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The K-Line is a very low-speed single-wire serial communication system used on many motor vehicles and commercial vehicles. It is commonly used for the diagnostic connections between the Electronic Control Modules (ECMs) on the vehicle and the diagnostic equipment (scan tools and data loggers). The K-Line is a network based upon the ISO9141 specifications, also known as the 9141 California Air Resources Board (CARB) Standard.
The K-Line is very different to a CAN Bus network and from most communication networks in general. A CAN Bus network, for example, does not have either a central or a primary ECM: all the ECMs are equal as they are all able to transmit messages along the network as well as receive messages.
On the K-Line network or any network compliant with ISO 9141, the direction of message flow is extremely important. The control of the network is dominated by the master ECM, and the message direction and timing depend on which ECM is talking (sending a message) and which ECMs are listening (waiting for a message). Two ECMs therefore cannot send a message at the same time, but have to wait in turn until allowed by the Master ECM.
There is only one wire for all communication on the network. The messages therefore need to be sent in binary format and transmitted as a pulsed voltage signal. The voltages on the K-Line are pulsed between two values in binary code (a series of ones and zeroes).
Note 2: A CAN Bus network operates constantly as a communication network and a diagnostic network between the ECMs whilst the vehicle is in operation. The K-Line network is only intended to support diagnostic equipment. However, when a diagnostic machine is not present, the K-Line wiring may be used by other ECMs for communication at different baud rates and with different timing patterns.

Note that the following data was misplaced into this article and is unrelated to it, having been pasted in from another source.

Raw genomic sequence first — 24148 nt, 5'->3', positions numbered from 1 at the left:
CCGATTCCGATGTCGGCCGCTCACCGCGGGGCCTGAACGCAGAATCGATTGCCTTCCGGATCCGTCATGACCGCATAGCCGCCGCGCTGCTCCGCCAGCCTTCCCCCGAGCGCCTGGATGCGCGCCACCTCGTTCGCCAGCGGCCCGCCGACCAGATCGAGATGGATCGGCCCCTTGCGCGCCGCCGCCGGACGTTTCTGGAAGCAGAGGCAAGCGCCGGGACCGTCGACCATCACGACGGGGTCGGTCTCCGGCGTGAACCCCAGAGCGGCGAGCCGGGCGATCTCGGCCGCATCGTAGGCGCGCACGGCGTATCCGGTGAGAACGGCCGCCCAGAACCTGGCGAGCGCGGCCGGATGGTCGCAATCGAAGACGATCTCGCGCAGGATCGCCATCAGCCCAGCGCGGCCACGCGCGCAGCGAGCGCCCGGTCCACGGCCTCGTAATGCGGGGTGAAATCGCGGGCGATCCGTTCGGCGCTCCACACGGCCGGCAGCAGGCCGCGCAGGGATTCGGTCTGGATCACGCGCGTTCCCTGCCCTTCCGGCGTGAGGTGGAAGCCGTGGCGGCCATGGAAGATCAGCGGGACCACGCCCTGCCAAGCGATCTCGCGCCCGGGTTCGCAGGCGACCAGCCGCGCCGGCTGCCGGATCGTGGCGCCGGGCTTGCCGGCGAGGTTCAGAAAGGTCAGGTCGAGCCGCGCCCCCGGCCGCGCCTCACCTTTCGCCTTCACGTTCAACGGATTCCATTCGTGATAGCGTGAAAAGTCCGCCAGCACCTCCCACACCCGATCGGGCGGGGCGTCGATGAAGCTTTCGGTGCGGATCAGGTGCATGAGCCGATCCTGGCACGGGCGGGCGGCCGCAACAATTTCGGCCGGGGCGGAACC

K- Line and L-Line are utilised predominately for external communication (with diagnostic equipment), typically to provide on-board diagnostic of ECUs in the garage.
The Kelvin scale is an absolute, thermodynamic temperature scale using as its null point absolute zero, the temperature at which all thermal motion ceases in the atoms of the substance whose temperature we are measuring.
Water reaches absolute zero at -273.16oC (0 kelvin)
Water boils at 373.16k (100oC, at sea level)
Company contact for Whelan Plant Sales.
This system is an ignition system named after its inventor, Charles Franklin Kettering. You can read more about Kettering on Wikipedia.
This system describes the basic principle behind all battery powered automotive ignition systems.
The system uses 2 sets of windings:
However, the primary winding also collapsed across itself, also inducing a voltage in the region of 300-400V.
Also, because of the auto-transformer connection, once the points open, the primary and secondary windings are effectively wired in series with each other - both the primary and secondary windings produce the HT voltage necessary for electrons to jump across a spark gap.
It was this higher voltage, and the turns ratio between the primary and secondary windings that enabled the system to produce the high voltage necessary to produce a spark inside the dense, highly compressed atmosphere of the combustion chamber.
Your Phase 2 course content is laid out in 6 technical modules. Each module is further sub-divided into learning units.
The key learning points are the points and topics to be covered by your instructor to help you attain the learning outcomes.
This means switching on the ignition.
In the context of electronic engine management, 'key-on' describes the event of switching on the ignition.
Keyword Protocol 2000, sometimes abbreviated KWP2000, is a communications protocol used for on-board vehicle diagnostics systems (OBD). The protocol is standardized by International Organization for Standardization as ISO 14230.
The physical layer is identical to ISO 9141-2, with bidirectional serial communication on a single line called the K-line. In addition, there is an optional L-line for wakeup. The data rate is between 1.2 and 10.4 kilobaud, and a message may contain up to 255 bytes in the data field.
1 kilobyte = 1024 bytes. Don't get confused here! The prefix kilo normally means one thousand, but when we are dealing with bits and bytes, we are dealing with binary numbers, and in this case 210, which is:
This type of stuff is covered during your electronics training.